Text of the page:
Businesses Could Be at Risk with New SEC Disclosure Guidelines
The U.S. Securities and Exchange Commission’s new climate change disclosure guidance, which now requires businesses to report on how climate change will impact their businesses, poses new challenges for them.
Robert O’Connor, head of the clean tech practice at Wilson Sonsini Goodrich & Rosati told Law.com that companies will need to have the infrastructure in place to know whether there is something to disclose and they need to find out if they are responsible for all or some of the carbon emissions in their supply chains.
O’Connor said in the article that the biggest risks would be if a global climate treaty or a carbon tax passes.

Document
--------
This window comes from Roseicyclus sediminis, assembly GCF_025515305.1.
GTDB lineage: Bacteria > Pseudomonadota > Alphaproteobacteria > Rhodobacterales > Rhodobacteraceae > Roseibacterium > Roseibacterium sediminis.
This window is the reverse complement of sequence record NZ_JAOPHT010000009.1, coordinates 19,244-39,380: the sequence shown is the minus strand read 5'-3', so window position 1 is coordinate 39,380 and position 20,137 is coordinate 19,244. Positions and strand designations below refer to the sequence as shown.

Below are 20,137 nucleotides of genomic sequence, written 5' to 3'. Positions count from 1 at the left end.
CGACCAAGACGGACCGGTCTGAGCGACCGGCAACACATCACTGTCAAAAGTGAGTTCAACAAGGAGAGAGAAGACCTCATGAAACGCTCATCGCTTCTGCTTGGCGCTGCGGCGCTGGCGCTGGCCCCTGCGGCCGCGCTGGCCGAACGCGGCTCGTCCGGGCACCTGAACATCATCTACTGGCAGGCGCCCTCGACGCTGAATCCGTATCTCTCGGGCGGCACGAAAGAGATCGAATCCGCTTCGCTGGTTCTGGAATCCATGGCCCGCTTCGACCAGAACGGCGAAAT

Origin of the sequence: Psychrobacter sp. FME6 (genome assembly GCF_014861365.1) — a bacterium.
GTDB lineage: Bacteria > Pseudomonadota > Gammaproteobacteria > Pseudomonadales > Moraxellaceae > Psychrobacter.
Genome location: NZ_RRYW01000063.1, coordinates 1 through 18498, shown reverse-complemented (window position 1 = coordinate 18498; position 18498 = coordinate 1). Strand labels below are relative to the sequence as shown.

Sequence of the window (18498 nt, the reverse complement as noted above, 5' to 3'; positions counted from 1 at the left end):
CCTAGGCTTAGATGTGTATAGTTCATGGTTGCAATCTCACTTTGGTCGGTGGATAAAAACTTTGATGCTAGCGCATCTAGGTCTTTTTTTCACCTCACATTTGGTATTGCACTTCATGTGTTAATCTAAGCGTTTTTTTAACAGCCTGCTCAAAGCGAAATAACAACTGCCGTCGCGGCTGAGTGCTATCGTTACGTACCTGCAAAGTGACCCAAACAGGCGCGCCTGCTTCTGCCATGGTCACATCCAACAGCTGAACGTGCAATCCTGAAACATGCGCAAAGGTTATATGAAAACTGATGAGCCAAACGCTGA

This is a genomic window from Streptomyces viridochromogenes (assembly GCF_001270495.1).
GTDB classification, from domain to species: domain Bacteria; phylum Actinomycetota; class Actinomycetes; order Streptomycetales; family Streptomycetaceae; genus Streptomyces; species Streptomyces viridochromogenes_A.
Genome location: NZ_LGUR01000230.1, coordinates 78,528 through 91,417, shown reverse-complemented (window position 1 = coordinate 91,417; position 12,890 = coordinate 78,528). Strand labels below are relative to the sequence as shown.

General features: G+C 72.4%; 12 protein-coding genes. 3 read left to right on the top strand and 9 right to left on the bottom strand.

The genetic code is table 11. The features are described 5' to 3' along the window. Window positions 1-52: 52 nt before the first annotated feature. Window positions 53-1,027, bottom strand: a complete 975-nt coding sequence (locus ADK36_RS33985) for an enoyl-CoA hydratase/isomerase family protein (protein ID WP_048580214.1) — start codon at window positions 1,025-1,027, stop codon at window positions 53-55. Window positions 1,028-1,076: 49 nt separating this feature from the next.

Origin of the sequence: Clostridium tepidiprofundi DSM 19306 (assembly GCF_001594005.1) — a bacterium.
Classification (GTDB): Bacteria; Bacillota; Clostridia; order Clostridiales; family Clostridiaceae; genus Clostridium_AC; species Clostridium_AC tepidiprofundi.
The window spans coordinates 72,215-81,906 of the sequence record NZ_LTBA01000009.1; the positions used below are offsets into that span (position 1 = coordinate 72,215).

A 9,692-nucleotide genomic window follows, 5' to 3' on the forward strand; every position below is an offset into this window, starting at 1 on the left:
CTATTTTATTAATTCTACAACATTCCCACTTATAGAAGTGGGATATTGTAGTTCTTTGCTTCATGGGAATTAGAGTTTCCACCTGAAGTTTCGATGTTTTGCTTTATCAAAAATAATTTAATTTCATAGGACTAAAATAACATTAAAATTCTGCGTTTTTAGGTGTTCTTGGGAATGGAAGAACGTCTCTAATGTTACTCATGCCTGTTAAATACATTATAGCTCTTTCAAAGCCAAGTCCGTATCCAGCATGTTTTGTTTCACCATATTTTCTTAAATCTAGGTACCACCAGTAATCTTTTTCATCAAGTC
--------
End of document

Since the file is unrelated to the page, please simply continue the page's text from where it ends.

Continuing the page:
The commission published the guidelines (PDF) this week (Feb. 8), which are effective immediately, reports Law.com.
The guidelines provide businesses with four areas where climate change could trigger disclosure requirements, reports Law.com. They are legislation and regulations, international accords, indirect consequences of regulation and business trends, and physical impacts of climate change, according to the article.
Stay Up-to-Date On Environmental Management, Energy & Sustainability News with EL's Free Daily Newsletter
Energy Manager News
- Tesla Becoming a Major Player in the Energy Storage Market
- Federal Agencies Must Use eProject Builder for All ESPC Projects
- Refrigeration Battery Works as Energy Storage
- 400 kW Fuel Cell System Powers Comcast Facility
- City Picks UtilityTRX for Utility Bill Management
- FridgeWize Unveils HVAC EC Motors
- Aztec AMC Modular HVAC system Reduces Data Center Cooling Costs
- Verismic Does Remote PC Power Management